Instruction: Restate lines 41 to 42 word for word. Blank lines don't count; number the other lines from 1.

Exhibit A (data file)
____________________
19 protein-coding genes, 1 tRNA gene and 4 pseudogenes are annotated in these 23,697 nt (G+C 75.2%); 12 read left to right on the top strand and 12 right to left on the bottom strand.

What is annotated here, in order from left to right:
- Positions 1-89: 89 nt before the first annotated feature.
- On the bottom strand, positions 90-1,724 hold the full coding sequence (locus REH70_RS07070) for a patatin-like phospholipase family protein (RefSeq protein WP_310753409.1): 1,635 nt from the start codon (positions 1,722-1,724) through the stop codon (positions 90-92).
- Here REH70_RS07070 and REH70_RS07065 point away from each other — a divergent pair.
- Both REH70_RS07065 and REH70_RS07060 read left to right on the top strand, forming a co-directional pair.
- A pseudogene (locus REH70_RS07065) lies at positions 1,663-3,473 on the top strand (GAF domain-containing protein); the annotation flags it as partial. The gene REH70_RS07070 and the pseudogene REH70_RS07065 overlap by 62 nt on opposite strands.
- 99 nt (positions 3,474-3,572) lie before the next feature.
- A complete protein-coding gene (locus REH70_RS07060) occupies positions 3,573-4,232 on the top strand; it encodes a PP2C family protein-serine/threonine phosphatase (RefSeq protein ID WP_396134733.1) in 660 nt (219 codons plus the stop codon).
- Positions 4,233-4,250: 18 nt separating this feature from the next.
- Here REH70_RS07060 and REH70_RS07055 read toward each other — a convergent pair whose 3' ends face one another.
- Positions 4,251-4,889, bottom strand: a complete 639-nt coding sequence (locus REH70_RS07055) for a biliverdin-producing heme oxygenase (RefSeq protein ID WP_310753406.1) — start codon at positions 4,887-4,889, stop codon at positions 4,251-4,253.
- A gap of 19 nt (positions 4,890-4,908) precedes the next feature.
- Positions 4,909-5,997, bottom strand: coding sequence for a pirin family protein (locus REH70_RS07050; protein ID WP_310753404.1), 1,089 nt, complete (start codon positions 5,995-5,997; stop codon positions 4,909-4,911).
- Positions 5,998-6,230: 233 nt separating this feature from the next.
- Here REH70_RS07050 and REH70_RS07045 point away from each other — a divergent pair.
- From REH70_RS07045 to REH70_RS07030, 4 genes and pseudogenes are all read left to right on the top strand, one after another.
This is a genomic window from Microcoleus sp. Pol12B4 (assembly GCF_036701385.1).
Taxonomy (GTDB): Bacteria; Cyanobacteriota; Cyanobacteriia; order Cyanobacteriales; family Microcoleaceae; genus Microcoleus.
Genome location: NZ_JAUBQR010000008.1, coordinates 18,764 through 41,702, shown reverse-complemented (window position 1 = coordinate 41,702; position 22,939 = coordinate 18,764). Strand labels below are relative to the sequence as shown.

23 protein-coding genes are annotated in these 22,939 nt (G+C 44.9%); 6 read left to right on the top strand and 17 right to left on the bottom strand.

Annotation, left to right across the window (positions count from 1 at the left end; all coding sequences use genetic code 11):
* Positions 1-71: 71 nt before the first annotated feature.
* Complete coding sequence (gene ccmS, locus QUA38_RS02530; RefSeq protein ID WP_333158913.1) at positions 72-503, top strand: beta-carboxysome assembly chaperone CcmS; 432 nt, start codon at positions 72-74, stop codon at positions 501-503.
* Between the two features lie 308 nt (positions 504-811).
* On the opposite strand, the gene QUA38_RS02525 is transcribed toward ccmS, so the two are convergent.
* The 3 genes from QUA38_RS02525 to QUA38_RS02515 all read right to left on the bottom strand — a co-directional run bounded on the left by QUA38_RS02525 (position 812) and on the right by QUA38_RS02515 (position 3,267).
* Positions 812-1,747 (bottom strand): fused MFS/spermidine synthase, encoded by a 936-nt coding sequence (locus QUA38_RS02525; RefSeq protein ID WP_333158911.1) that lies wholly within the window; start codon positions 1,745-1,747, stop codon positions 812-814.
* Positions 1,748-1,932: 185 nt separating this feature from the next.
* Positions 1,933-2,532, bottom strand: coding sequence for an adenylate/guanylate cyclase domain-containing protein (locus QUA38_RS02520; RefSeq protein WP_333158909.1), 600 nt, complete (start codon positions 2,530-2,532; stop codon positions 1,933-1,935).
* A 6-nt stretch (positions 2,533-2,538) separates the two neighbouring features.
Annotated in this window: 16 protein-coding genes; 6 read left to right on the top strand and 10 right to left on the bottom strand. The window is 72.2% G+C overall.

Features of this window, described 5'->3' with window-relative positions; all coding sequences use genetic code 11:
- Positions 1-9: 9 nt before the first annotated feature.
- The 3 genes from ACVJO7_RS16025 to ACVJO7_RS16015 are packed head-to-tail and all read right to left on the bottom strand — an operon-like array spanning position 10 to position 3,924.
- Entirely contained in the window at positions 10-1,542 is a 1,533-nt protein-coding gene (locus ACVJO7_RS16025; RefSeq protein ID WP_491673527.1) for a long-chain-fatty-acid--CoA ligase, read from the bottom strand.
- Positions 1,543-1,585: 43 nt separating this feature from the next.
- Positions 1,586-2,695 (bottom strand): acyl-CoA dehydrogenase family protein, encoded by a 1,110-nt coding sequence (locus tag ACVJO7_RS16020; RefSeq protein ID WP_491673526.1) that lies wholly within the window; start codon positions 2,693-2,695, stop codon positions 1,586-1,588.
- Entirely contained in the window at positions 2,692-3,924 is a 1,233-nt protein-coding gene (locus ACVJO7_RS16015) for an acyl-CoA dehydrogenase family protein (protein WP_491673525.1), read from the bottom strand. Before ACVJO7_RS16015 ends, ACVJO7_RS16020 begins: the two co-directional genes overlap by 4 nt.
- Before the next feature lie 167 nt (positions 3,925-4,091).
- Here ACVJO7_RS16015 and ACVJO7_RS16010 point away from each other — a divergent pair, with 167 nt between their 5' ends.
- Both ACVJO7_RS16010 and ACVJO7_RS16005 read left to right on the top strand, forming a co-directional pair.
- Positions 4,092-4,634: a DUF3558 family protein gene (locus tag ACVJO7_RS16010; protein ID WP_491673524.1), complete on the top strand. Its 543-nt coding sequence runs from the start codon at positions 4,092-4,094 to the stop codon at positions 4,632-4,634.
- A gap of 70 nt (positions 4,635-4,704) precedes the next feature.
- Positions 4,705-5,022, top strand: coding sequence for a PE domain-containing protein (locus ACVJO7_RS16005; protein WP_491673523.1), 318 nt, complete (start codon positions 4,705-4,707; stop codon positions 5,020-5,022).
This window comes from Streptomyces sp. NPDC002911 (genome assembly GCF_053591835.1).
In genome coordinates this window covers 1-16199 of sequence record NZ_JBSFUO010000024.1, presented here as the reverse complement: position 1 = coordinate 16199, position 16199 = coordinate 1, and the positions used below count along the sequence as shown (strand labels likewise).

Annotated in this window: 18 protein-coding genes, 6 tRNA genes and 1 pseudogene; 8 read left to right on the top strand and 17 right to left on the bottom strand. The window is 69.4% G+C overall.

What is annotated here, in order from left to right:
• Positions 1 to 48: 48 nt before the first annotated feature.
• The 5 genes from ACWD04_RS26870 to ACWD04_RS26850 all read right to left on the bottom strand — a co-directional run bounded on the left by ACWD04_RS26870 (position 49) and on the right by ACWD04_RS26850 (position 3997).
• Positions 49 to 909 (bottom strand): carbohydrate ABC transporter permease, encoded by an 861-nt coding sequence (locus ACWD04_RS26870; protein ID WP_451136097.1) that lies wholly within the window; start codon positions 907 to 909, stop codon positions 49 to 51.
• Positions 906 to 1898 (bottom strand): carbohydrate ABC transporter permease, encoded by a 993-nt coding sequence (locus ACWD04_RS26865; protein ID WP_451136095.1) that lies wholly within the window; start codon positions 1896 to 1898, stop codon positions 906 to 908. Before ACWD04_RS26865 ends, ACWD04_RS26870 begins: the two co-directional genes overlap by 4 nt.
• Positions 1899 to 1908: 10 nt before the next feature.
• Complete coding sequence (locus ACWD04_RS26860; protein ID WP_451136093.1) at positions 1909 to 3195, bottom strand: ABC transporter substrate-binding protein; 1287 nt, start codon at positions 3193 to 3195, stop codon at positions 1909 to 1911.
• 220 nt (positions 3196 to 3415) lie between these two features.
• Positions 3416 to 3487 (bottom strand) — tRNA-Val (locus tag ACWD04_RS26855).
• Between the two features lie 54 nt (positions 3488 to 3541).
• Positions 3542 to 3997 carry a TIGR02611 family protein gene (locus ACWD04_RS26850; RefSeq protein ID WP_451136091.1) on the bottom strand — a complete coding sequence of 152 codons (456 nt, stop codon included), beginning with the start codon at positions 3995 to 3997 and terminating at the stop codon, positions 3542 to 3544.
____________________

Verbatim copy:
- Here ACVJO7_RS16015 and ACVJO7_RS16010 point away from each other — a divergent pair, with 167 nt between their 5' ends.
- Both ACVJO7_RS16010 and ACVJO7_RS16005 read left to right on the top strand, forming a co-directional pair.